Skip to main content
  • Research article
  • Open access
  • Published:

Effectiveness of usual-care cognitive-behavioral therapy for adolescents with depressive disorders rated by parents and patients – an observational study



Depressive disorders are common in adolescence and are associated with a wide range of negative long-term outcomes. Highly controlled randomized controlled trials (RCT) provide considerable evidence for the efficacy of cognitive-behavioral therapy (CBT) as a treatment for depression, but studies examining the effectiveness of CBT in clinical settings are very rare .


In the present observational study, the changes achieved through routine CBT in adolescents with depressive disorders treated in a clinical setting in terms of a university outpatient clinic were analyzed, and compared to a historical control group of adolescents with depressive disorders who had received treatment as usual. At the start and end of treatment (pre- and post-assessment), parent and self-ratings of the German versions of the Youth Self-Report (YSR), the Child Behavior Checklist (CBCL) and rating scales for depressive symptoms (FBB-DES, SBB-DES) were assessed. A total of 331 adolescents aged 11–18 years with complete data were assessed for the main analysis.


The analysis yielded small to large pre-post effect sizes (Cohen’s d) for the total sample (d = 0.33 to d = 0.82) and large effect sizes for adolescents who were rated in the clinical range on each (sub) scale at the start of treatment (d = 0.85 to d = 1.30). When comparing patients in the clinical range with historical controls, medium to large net effect sizes (d = 0.53 to d = 2.09) emerged for the total scores in self- and parent rating. However, a substantial proportion of the sample remained in the clinical range at the end of treatment.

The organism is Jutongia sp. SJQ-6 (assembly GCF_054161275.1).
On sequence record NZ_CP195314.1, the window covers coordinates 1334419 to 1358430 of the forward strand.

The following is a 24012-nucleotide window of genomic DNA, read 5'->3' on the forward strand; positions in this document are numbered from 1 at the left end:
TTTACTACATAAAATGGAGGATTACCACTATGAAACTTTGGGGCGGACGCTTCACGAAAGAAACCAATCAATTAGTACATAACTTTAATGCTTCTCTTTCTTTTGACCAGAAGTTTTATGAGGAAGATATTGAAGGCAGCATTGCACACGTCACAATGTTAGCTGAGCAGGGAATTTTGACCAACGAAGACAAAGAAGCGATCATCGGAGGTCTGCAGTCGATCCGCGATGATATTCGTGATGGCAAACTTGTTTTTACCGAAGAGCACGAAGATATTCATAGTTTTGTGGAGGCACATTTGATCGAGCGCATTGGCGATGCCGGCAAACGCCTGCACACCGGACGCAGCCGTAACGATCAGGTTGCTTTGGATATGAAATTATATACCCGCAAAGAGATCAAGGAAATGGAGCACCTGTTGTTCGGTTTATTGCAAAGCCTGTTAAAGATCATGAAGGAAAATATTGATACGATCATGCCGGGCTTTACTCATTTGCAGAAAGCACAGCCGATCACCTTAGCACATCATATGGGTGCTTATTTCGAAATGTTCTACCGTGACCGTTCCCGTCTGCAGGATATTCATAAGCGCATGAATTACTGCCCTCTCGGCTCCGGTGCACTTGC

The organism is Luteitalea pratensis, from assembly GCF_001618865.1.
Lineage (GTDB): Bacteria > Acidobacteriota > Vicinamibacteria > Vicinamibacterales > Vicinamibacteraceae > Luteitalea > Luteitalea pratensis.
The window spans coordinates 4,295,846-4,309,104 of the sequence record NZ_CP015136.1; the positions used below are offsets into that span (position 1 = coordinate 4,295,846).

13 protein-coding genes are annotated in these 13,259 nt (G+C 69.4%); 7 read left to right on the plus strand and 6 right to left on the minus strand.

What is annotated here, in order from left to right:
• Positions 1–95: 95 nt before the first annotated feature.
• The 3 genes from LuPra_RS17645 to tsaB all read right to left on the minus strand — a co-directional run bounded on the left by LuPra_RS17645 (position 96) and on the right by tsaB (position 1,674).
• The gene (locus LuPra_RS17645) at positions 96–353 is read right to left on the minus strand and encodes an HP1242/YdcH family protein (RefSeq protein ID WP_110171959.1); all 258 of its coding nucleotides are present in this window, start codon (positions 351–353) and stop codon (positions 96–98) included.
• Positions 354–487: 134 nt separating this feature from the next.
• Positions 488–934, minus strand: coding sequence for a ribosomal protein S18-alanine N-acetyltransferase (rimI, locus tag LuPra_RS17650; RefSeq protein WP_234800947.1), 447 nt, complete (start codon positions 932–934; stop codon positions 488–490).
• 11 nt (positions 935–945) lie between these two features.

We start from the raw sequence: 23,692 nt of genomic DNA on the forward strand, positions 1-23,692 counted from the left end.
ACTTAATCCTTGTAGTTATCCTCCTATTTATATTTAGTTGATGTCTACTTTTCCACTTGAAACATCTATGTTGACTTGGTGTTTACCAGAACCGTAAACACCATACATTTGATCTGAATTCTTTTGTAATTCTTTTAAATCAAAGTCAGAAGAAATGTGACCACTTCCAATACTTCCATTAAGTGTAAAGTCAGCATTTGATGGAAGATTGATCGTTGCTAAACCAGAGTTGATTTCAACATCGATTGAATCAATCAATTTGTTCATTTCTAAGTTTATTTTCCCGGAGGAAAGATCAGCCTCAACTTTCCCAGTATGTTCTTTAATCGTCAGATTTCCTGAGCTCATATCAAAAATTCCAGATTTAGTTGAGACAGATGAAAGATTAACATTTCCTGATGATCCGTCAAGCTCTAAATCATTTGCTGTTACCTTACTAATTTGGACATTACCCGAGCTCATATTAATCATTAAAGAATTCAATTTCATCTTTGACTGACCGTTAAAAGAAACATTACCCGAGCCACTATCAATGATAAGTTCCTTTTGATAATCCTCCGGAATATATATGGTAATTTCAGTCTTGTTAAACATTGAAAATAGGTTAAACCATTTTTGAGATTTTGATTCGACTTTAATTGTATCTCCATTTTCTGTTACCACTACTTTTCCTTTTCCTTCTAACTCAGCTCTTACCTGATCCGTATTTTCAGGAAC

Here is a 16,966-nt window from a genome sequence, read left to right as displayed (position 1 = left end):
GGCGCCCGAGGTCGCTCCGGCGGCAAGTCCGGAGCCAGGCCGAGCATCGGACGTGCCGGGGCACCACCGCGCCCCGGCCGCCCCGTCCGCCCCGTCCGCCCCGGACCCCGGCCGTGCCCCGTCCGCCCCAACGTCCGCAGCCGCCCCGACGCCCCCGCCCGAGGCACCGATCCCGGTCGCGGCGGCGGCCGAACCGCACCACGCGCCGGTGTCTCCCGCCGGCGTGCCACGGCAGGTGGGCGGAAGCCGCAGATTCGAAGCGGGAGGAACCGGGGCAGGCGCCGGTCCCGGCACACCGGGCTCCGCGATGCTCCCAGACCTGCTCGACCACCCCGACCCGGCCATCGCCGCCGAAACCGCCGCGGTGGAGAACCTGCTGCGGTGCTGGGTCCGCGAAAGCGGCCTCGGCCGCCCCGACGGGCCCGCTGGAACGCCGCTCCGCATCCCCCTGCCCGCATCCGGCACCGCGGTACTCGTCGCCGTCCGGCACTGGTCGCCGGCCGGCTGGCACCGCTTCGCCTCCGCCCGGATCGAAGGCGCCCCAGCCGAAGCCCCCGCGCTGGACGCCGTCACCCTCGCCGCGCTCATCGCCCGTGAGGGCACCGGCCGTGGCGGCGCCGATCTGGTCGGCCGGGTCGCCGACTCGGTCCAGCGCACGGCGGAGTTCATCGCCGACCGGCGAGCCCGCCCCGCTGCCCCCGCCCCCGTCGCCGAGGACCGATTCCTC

These findings suggest that CBT is effective for adolescents with depressive disorders when administered under routine care conditions, but the results must be interpreted with caution due to the lack of a direct control condition.

Trial registration

DRKS, DRKS00021518. Registered 27 April 2020 - Retrospectively registered,

Peer Review reports


Depressive disorders are common among children and adolescents, with a prevalence between 3 and 12%, an incidence peak around puberty, and a lifetime risk of 15–20% [1, 2]. Affected youth have a greater risk of serious impairments in the areas of psychosocial, family and academic functioning and depressive disorders represent one of the leading causes of disability, morbidity and mortality, considerably increasing the risk of suicide [3, 4]. If adolescent depression is left untreated, there is a considerable risk that the condition will become chronic, and studies have shown that more than two thirds of adolescents with untreated depression relapse within the next 5 years [5]. Depression in adolescence increases the risk of negative long-term outcomes, such as poor physical health, social isolation and poor vocational attainment and achievement (i.e., [6]).